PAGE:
Directory Entries

The FAT directory entry contains the name and metadata for a file or directory. One of these entries is allocated for every file and directory, and they are located in the clusters allocated to the file's parent directory. This data structure supports a name that has only 8 characters in the name and 3 characters in the extension. If the file has a more complex name, there will be a long file name directory entry in addition to a directory entry. The long file name version is discussed in the next section of this chapter. The basic directory entry structure has the fields given in Table 10.5.

Table 10.5. Data structure for a basic FAT directory entry.

Byte Range

Description

Essential

00

First character of file name in ASCII and allocation status (0xe5 or 0x00 if unallocated)

Yes

110

Characters 2 to 11 of file name in ASCII

Yes

1111

File Attributes (see Table 10.6)

Yes

1212

Reserved

No

1313

Created time (tenths of second)

No

1415

Created time (hours, minutes, seconds)

No

1617

Created day

No

1819

Accessed day

No

2021

High 2 bytes of first cluster address (0 for FAT12 and FAT16)

Yes

2223

Written time (hours, minutes, seconds)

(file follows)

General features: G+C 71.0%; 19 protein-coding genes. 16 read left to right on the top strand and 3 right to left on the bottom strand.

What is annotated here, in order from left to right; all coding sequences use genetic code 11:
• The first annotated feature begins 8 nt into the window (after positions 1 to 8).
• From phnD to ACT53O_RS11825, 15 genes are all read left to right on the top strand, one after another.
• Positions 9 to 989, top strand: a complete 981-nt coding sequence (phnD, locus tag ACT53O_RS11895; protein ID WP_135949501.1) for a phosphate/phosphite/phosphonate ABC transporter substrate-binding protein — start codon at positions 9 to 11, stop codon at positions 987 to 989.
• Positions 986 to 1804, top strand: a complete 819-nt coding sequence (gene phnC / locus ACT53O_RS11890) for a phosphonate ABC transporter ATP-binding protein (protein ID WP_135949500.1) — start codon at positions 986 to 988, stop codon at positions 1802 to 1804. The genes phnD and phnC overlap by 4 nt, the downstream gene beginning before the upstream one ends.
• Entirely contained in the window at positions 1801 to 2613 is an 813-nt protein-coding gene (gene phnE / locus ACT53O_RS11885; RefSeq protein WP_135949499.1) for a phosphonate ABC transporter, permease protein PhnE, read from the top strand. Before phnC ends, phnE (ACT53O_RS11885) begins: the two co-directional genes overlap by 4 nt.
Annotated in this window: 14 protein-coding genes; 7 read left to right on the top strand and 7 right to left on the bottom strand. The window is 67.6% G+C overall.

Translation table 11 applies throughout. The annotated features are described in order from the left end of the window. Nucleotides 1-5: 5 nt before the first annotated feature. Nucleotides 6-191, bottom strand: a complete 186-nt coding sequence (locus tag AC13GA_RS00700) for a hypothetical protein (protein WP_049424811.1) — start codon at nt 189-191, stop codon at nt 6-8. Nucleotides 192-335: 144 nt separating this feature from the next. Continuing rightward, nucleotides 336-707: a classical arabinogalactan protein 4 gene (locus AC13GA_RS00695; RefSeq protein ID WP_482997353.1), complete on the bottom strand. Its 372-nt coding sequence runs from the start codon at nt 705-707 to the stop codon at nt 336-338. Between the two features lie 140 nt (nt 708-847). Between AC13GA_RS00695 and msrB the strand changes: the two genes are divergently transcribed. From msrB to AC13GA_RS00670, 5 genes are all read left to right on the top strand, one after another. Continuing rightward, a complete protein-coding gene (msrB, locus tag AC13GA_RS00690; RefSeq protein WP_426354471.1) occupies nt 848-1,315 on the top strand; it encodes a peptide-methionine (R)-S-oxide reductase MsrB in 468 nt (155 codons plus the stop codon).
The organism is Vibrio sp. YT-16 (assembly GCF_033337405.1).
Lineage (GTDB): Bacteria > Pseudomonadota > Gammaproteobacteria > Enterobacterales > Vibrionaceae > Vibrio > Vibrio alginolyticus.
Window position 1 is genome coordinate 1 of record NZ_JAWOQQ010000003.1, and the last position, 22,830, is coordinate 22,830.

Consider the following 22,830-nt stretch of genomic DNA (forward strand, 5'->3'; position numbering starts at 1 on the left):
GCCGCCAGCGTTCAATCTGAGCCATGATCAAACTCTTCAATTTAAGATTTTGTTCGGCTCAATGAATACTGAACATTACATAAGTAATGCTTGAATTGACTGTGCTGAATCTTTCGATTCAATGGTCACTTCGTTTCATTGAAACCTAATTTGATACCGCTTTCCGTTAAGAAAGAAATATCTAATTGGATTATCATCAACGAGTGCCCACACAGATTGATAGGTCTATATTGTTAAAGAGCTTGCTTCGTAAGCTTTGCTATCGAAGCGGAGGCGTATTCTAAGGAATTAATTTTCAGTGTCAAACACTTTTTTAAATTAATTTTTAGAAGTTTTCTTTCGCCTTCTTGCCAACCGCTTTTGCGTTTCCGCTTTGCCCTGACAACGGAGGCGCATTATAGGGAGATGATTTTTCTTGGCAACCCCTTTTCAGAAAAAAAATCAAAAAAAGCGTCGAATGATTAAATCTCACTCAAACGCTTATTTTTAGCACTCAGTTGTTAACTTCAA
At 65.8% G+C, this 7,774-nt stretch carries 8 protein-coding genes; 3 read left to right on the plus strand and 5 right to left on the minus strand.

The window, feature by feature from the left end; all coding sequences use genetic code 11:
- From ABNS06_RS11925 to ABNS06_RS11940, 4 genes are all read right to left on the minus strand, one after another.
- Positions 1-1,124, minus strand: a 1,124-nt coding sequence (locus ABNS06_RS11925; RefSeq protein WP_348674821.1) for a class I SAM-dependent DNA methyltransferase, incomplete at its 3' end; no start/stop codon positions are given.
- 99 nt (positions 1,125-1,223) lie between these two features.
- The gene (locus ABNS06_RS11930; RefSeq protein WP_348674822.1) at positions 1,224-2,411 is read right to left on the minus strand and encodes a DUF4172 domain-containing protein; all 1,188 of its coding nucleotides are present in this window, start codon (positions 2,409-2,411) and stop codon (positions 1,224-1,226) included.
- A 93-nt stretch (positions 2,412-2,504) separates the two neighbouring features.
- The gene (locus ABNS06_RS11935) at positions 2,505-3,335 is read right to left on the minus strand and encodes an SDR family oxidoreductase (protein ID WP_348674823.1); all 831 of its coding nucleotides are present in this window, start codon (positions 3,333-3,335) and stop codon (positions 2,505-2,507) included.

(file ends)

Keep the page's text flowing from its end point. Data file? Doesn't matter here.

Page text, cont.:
No

2425

Written day

No

2627

Low 2 bytes of first cluster address

Yes

2831

Size of file (0 for directories)

Yes

The first byte of the data structure works as the allocation status, and if it is set to 0xe5 or 0x00, the directory entry is unallocated. Otherwise, the byte is used to store the first character of the file name. The name is typically in ASCII, but could also use one of the Microsoft code pages if the name uses non-ASCII symbols [Microsoft 2004]. If the file name has the value 0xe5 in that byte, 0x05 should be used instead. If the name does not have 8 characters in its name, unused bytes are typically filled in with the ASCII value for a space, which is 0x20.

The file size field is 4 bytes and, therefore, the maximum file size is 4GB. Directories will have a size of 0 and the FAT structure must be used to determine the number of clusters allocated to it. The attributes field can have one or more of the bits in Table 10.6 set.

Table 10.6. Flag values for the directory entry attributes field.

Flag Value (in bits)

Description

Essential

0000 0001 (0x01)

Read only

No

0000 0010 (0x02)

Hidden file

No

0000 0100 (0x04)

System file

No

0000 1000 (0x08)

Volume label

Yes

0000 1111 (0x0f)

Long file name

Yes

0001 0000 (0x10)

Directory

Yes

0010 0000 (0x20)

Archive

No

The upper two bits of the attribute byte are reserved. Directory entries that have the long file name attribute set have a different structure because they are storing the long name for a file, and they will be described in the next section. Notice that the long file name attribute is a bit-wise combination of the first four attributes. Microsoft found that older OSes would ignore directory entries with all the bits set and would not complain about the different layout.